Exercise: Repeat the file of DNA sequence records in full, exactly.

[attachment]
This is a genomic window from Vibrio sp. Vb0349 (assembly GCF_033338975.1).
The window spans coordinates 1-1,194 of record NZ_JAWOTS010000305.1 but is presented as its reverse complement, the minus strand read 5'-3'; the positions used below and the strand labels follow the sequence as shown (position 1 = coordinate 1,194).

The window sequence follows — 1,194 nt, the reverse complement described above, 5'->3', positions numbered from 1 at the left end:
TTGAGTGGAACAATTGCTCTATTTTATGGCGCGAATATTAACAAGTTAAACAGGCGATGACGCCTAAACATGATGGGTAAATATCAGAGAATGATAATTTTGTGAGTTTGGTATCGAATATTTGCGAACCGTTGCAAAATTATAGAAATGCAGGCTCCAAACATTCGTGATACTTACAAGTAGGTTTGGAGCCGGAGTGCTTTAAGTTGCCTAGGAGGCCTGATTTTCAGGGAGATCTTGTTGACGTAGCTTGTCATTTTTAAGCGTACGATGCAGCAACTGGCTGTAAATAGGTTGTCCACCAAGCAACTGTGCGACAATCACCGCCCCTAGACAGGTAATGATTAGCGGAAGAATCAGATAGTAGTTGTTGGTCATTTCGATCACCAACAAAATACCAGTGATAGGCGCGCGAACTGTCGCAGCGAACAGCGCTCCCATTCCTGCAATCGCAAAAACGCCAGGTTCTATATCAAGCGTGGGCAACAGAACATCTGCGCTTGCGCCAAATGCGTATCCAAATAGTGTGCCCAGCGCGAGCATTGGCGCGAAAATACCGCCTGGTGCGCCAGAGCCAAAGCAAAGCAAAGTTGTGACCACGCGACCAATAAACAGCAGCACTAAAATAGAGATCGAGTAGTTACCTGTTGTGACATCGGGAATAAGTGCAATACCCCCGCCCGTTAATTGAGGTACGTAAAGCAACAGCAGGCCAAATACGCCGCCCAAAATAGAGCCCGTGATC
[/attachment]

This is a genomic window from Vibrio sp. Vb0349 (assembly GCF_033338975.1).
The window spans coordinates 1-1,194 of record NZ_JAWOTS010000305.1 but is presented as its reverse complement, the minus strand read 5'-3'; the positions used below and the strand labels follow the sequence as shown (position 1 = coordinate 1,194).

The window sequence follows — 1,194 nt, the reverse complement described above, 5'->3', positions numbered from 1 at the left end:
TTGAGTGGAACAATTGCTCTATTTTATGGCGCGAATATTAACAAGTTAAACAGGCGATGACGCCTAAACATGATGGGTAAATATCAGAGAATGATAATTTTGTGAGTTTGGTATCGAATATTTGCGAACCGTTGCAAAATTATAGAAATGCAGGCTCCAAACATTCGTGATACTTACAAGTAGGTTTGGAGCCGGAGTGCTTTAAGTTGCCTAGGAGGCCTGATTTTCAGGGAGATCTTGTTGACGTAGCTTGTCATTTTTAAGCGTACGATGCAGCAACTGGCTGTAAATAGGTTGTCCACCAAGCAACTGTGCGACAATCACCGCCCCTAGACAGGTAATGATTAGCGGAAGAATCAGATAGTAGTTGTTGGTCATTTCGATCACCAACAAAATACCAGTGATAGGCGCGCGAACTGTCGCAGCGAACAGCGCTCCCATTCCTGCAATCGCAAAAACGCCAGGTTCTATATCAAGCGTGGGCAACAGAACATCTGCGCTTGCGCCAAATGCGTATCCAAATAGTGTGCCCAGCGCGAGCATTGGCGCGAAAATACCGCCTGGTGCGCCAGAGCCAAAGCAAAGCAAAGTTGTGACCACGCGACCAATAAACAGCAGCACTAAAATAGAGATCGAGTAGTTACCTGTTGTGACATCGGGAATAAGTGCAATACCCCCGCCCGTTAATTGAGGTACGTAAAGCAACAGCAGGCCAAATACGCCGCCCAAAATAGAGCCCGTGATC